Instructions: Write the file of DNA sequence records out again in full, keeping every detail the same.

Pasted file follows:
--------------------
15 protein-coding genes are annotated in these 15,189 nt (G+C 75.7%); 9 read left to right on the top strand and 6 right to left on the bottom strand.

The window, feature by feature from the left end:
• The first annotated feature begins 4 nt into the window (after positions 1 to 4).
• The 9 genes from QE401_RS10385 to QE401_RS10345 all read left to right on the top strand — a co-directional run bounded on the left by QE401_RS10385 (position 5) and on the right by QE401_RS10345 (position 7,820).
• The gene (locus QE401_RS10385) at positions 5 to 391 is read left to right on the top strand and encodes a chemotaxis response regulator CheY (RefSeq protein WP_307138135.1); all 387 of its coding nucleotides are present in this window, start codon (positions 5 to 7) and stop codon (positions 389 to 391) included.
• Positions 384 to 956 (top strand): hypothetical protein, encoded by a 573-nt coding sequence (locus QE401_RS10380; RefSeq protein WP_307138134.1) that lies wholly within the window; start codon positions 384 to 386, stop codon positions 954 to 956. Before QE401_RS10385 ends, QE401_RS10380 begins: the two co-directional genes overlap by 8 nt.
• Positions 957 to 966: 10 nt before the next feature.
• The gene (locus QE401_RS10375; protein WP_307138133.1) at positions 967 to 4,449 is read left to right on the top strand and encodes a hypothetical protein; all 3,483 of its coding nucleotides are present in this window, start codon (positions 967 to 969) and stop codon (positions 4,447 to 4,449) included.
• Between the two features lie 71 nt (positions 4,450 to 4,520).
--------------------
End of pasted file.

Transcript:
15 protein-coding genes are annotated in these 15,189 nt (G+C 75.7%); 9 read left to right on the top strand and 6 right to left on the bottom strand.

The window, feature by feature from the left end:
• The first annotated feature begins 4 nt into the window (after positions 1 to 4).
• The 9 genes from QE401_RS10385 to QE401_RS10345 all read left to right on the top strand — a co-directional run bounded on the left by QE401_RS10385 (position 5) and on the right by QE401_RS10345 (position 7,820).
• The gene (locus QE401_RS10385) at positions 5 to 391 is read left to right on the top strand and encodes a chemotaxis response regulator CheY (RefSeq protein WP_307138135.1); all 387 of its coding nucleotides are present in this window, start codon (positions 5 to 7) and stop codon (positions 389 to 391) included.
• Positions 384 to 956 (top strand): hypothetical protein, encoded by a 573-nt coding sequence (locus QE401_RS10380; RefSeq protein WP_307138134.1) that lies wholly within the window; start codon positions 384 to 386, stop codon positions 954 to 956. Before QE401_RS10385 ends, QE401_RS10380 begins: the two co-directional genes overlap by 8 nt.
• Positions 957 to 966: 10 nt before the next feature.
• The gene (locus QE401_RS10375; protein WP_307138133.1) at positions 967 to 4,449 is read left to right on the top strand and encodes a hypothetical protein; all 3,483 of its coding nucleotides are present in this window, start codon (positions 967 to 969) and stop codon (positions 4,447 to 4,449) included.
• Between the two features lie 71 nt (positions 4,450 to 4,520).